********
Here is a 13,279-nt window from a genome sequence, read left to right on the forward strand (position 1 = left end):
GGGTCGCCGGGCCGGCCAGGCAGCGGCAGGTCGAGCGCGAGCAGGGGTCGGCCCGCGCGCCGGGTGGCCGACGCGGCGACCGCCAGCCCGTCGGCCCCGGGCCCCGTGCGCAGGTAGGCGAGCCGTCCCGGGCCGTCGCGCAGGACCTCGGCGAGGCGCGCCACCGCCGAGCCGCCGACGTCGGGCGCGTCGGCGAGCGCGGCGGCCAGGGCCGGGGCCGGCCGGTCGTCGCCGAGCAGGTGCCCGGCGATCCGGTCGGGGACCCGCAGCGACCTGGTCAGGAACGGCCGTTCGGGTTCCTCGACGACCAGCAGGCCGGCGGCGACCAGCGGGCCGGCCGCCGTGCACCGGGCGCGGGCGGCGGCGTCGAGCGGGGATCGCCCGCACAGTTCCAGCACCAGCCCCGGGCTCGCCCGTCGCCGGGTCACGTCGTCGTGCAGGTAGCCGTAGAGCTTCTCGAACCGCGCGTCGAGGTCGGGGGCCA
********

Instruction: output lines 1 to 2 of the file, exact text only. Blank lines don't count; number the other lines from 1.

Here is a 13,279-nt window from a genome sequence, read left to right on the forward strand (position 1 = left end):
GGGTCGCCGGGCCGGCCAGGCAGCGGCAGGTCGAGCGCGAGCAGGGGTCGGCCCGCGCGCCGGGTGGCCGACGCGGCGACCGCCAGCCCGTCGGCCCCGGGCCCCGTGCGCAGGTAGGCGAGCCGTCCCGGGCCGTCGCGCAGGACCTCGGCGAGGCGCGCCACCGCCGAGCCGCCGACGTCGGGCGCGTCGGCGAGCGCGGCGGCCAGGGCCGGGGCCGGCCGGTCGTCGCCGAGCAGGTGCCCGGCGATCCGGTCGGGGACCCGCAGCGACCTGGTCAGGAACGGCCGTTCGGGTTCCTCGACGACCAGCAGGCCGGCGGCGACCAGCGGGCCGGCCGCCGTGCACCGGGCGCGGGCGGCGGCGTCGAGCGGGGATCGCCCGCACAGTTCCAGCACCAGCCCCGGGCTCGCCCGTCGCCGGGTCACGTCGTCGTGCAGGTAGCCGTAGAGCTTCTCGAACCGCGCGTCGAGGTCGGGGGCCA